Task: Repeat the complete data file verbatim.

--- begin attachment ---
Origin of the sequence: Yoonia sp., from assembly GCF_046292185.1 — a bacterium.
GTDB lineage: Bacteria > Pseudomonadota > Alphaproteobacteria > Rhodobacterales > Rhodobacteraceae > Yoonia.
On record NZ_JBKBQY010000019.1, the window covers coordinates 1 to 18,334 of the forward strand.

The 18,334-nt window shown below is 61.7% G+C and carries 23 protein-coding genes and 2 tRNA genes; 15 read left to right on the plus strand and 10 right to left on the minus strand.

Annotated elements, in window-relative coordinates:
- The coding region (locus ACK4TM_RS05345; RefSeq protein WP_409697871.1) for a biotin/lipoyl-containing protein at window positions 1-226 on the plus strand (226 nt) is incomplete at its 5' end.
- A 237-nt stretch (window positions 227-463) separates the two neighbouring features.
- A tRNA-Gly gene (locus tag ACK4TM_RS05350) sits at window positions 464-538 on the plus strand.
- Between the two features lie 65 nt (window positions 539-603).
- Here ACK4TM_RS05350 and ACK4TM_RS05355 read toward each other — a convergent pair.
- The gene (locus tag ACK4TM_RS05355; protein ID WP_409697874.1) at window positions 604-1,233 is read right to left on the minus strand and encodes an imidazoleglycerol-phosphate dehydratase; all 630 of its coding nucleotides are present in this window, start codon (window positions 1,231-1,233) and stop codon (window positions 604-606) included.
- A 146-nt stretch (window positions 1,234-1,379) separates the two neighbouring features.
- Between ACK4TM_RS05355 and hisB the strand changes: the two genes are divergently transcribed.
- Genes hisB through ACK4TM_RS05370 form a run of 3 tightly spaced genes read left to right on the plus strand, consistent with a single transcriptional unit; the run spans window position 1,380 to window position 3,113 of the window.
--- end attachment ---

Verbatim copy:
Origin of the sequence: Yoonia sp., from assembly GCF_046292185.1 — a bacterium.
GTDB lineage: Bacteria > Pseudomonadota > Alphaproteobacteria > Rhodobacterales > Rhodobacteraceae > Yoonia.
On record NZ_JBKBQY010000019.1, the window covers coordinates 1 to 18,334 of the forward strand.

The 18,334-nt window shown below is 61.7% G+C and carries 23 protein-coding genes and 2 tRNA genes; 15 read left to right on the plus strand and 10 right to left on the minus strand.

Annotated elements, in window-relative coordinates:
- The coding region (locus ACK4TM_RS05345; RefSeq protein WP_409697871.1) for a biotin/lipoyl-containing protein at window positions 1-226 on the plus strand (226 nt) is incomplete at its 5' end.
- A 237-nt stretch (window positions 227-463) separates the two neighbouring features.
- A tRNA-Gly gene (locus tag ACK4TM_RS05350) sits at window positions 464-538 on the plus strand.
- Between the two features lie 65 nt (window positions 539-603).
- Here ACK4TM_RS05350 and ACK4TM_RS05355 read toward each other — a convergent pair.
- The gene (locus tag ACK4TM_RS05355; protein ID WP_409697874.1) at window positions 604-1,233 is read right to left on the minus strand and encodes an imidazoleglycerol-phosphate dehydratase; all 630 of its coding nucleotides are present in this window, start codon (window positions 1,231-1,233) and stop codon (window positions 604-606) included.
- A 146-nt stretch (window positions 1,234-1,379) separates the two neighbouring features.
- Between ACK4TM_RS05355 and hisB the strand changes: the two genes are divergently transcribed.
- Genes hisB through ACK4TM_RS05370 form a run of 3 tightly spaced genes read left to right on the plus strand, consistent with a single transcriptional unit; the run spans window position 1,380 to window position 3,113 of the window.